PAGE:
It will be interesting to see what sort of plans arise regarding the re-use of old railway signal boxes, either already retired, or due to be retired as part of modernisation and improvement plans for the rail network.
I was almost surprised to read about this, as all the signal boxes I can think of having seen in recent years have all been closed and abandoned.
It seems many are listed, to varying degrees, so the owner (Network Rail) still has to maintain them, even if not in service and decommissioned, since listing confers responsibility, but so far, does not provide any cash. If the boxes can be let, then the interior could be maintained by the lessee, while the exterior remained with the network. Some could become cafes. Other suggestion include re-siting the boxes to allow them to be reused, perhaps at heritage railway sites.
Derelict Murthley (sealed and devoid of its stairway) is pictured below, but could be re-sited if funding can be put in place.
Just announced by RCAHMS (Royal Commission on the Ancient and Historical Monuments of Scotland) today, April 25, 2013:
A web-based mapping service which goes live this week provides a single gateway into every aspect of the historic environment in Scotland, from archaeology and historic buildings, to industrial heritage and designed landscapes.
PastMap is a free, interactive mapping tool which pools information from five key heritage databases, providing a first port of call for anyone interested in the nation’s historic environment, from students and researchers to land managers and the general public.
Hosted by RCAHMS, PastMap consolidates data from organisations including Historic Scotland, local authorities, and RCAHMS itself. You can explore maps of Scotland featuring their particular areas of interest, choosing from the multiple layers of archaeological and architectural information to find what you need. This will allow you to:
Obtain listing information on more than 46,000 buildings which have been granted listed building protection by Historic Scotland
Explore information and imagery on over 300,000 architectural, archaeological, industrial and maritime sites through Canmore, the RCAHMS database
Access details on the 8,000 Ancient Monuments whose importance has been recognised by being granted ‘Scheduled Monument’ status by Historic Scotland.
Investigate Historic Environment Records prepared by the 17 Scottish local authorities who currently participate in PastMap, recording the historic environment at a local level
Discover details of gardens or designed landscapes which have received recognition and a degree of protection through the planning system from Historic Scotland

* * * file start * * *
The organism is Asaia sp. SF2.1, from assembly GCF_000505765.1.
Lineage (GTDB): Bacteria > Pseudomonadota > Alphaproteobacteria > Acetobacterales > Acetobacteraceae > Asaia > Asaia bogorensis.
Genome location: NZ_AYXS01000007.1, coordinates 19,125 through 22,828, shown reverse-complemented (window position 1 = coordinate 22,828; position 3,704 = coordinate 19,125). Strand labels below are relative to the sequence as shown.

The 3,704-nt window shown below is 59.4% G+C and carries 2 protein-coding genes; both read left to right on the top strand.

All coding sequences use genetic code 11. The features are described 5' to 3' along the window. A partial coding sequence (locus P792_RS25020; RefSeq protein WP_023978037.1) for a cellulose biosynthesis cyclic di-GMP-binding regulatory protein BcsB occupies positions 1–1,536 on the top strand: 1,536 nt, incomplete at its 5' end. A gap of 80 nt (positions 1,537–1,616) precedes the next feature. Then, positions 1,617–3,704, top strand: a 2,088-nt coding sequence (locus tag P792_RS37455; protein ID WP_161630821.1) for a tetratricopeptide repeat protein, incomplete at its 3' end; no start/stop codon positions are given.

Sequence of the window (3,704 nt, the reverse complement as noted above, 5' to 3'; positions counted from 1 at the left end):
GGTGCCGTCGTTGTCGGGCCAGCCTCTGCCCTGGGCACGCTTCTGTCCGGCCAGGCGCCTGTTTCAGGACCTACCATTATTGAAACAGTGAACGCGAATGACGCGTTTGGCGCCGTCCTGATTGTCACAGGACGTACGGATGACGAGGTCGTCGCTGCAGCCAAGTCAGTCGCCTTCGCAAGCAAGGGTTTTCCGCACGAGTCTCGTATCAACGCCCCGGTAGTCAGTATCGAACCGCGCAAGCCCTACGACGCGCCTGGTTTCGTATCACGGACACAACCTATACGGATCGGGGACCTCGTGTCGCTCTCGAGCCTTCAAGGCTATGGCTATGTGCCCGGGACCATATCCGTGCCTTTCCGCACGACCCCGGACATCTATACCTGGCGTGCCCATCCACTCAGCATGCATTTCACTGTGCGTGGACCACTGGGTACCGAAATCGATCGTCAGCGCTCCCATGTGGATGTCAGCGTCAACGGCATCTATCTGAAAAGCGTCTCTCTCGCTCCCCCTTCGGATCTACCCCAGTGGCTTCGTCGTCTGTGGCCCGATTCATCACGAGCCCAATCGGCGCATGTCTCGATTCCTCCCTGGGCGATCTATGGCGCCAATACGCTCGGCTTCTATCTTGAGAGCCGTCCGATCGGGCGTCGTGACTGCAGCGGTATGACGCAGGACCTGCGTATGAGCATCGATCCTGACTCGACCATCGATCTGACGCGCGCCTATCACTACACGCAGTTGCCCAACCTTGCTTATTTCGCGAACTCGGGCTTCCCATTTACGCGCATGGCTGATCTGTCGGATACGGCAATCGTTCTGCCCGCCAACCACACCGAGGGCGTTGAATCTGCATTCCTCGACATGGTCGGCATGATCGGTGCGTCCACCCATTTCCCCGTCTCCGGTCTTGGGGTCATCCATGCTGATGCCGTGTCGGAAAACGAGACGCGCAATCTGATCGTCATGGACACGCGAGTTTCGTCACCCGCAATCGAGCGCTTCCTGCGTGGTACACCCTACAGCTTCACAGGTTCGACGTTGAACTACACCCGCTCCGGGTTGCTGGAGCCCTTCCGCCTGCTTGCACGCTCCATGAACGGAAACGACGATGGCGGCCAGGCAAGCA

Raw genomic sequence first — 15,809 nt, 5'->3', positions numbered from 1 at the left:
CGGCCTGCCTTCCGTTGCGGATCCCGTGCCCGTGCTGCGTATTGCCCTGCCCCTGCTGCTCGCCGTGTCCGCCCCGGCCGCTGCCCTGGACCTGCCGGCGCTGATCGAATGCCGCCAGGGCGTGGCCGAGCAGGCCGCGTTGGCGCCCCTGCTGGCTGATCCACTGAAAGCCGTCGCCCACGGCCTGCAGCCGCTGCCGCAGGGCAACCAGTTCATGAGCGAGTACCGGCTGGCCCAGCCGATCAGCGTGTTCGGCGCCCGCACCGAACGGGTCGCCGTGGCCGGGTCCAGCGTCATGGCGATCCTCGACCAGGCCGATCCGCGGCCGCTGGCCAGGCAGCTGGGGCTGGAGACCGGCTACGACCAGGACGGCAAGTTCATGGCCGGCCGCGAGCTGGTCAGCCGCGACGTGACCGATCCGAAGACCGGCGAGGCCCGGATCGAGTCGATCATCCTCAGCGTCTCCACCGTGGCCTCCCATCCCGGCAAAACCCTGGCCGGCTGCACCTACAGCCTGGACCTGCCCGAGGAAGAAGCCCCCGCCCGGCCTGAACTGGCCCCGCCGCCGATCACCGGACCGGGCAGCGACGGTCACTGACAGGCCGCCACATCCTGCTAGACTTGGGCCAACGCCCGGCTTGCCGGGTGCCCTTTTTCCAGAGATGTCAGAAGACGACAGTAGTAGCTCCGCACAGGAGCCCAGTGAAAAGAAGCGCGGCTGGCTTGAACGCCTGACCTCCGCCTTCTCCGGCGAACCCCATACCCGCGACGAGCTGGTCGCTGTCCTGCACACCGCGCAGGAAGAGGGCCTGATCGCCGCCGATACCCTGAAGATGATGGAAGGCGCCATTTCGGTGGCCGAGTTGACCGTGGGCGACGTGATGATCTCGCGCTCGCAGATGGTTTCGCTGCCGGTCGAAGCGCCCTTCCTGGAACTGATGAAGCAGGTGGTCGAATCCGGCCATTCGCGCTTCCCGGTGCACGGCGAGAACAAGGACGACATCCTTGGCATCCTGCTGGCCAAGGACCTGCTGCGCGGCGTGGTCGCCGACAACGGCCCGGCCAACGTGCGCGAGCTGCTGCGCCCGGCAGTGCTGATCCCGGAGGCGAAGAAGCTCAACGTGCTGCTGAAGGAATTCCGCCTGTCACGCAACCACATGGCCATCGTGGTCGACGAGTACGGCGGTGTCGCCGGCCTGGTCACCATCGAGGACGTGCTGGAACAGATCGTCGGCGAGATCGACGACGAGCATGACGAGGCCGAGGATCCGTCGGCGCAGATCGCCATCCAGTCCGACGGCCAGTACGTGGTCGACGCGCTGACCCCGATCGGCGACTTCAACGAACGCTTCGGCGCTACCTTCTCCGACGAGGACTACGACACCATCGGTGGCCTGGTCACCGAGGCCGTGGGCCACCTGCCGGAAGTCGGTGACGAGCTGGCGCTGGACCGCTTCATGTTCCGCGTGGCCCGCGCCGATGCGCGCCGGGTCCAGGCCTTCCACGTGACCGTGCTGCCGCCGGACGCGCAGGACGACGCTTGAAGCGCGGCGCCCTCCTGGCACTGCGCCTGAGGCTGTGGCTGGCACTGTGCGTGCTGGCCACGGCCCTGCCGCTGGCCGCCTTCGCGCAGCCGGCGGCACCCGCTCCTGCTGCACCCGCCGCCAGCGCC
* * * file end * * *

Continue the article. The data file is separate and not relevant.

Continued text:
Fiona Hyslop, Cabinet Secretary for Culture and External Affairs, said how useful it was to see all of this information about the built heritage of Scotland made easily accessible on one website. “Understanding our past and being able to view and use the records of Scotland’s historic environment will prove to be an invaluable tool. PastMap is at the forefront of an exciting digital area – the spatial presentation of data from multiple sources. In this regard the heritage sector is leading the way in Scotland. This resource merges information from a range of partners and is an excellent example of different and diverse organisations coming together and working for the greater common good”.
Robin Turner, Head of Survey and Recording at RCAHMS said, “PastMap will continue to incorporate new data from RCAHMS, Historic Scotland, local authorities and other sources, to ensure that the site remains the benchmark for information about the nation’s historic places.”
Reproduced by Open Government Licence
This has to be something that could be described as long overdue.
We are heavy users of the various online historic databases and mapping services offered by the various local authorities, but it has always been frustrating to access multiple system repeatedly in order to drill down into what should have been a single service.
Even more frustrating is (or was) the moment you got fed up trying, and asked someone if they knew, only to find their reply was a url pointing at the one online resource you didn’t get around to looking at when your patience gave out and you stopped working through them.
I’ve occasionally both criticised and defended the various systems in discussions about their relative merits, but am now pleased that usually countered negative remarks by pointing out that however slowly it may have been changing, these various systems were all moving forward and getting slowly better.
PastMap is not a new name or service, but what we see there today is a vast improvement on what used to be on offer.
I only have one ongoing grouse and major complaint with these systems, and the “new” PastMap is no exception – being made to feel like a criminal when first arriving to use them, and being presented with a volume of War & Peace to which I must agree as their Terms & conditions, and End User Agreement, and whatever else.
It’s simply unnecessary overkill, since if anyone does anything that is legally enforceable, then this agreement means nothing, the law will deal with sin of sufficient magnitude.
I didn’t read it, but I clicked it, so if I did do something naughty, it’s probably unenforceable since I failed to complete my part of the contract from the start, by agreeing without reading, and rendering it invalid.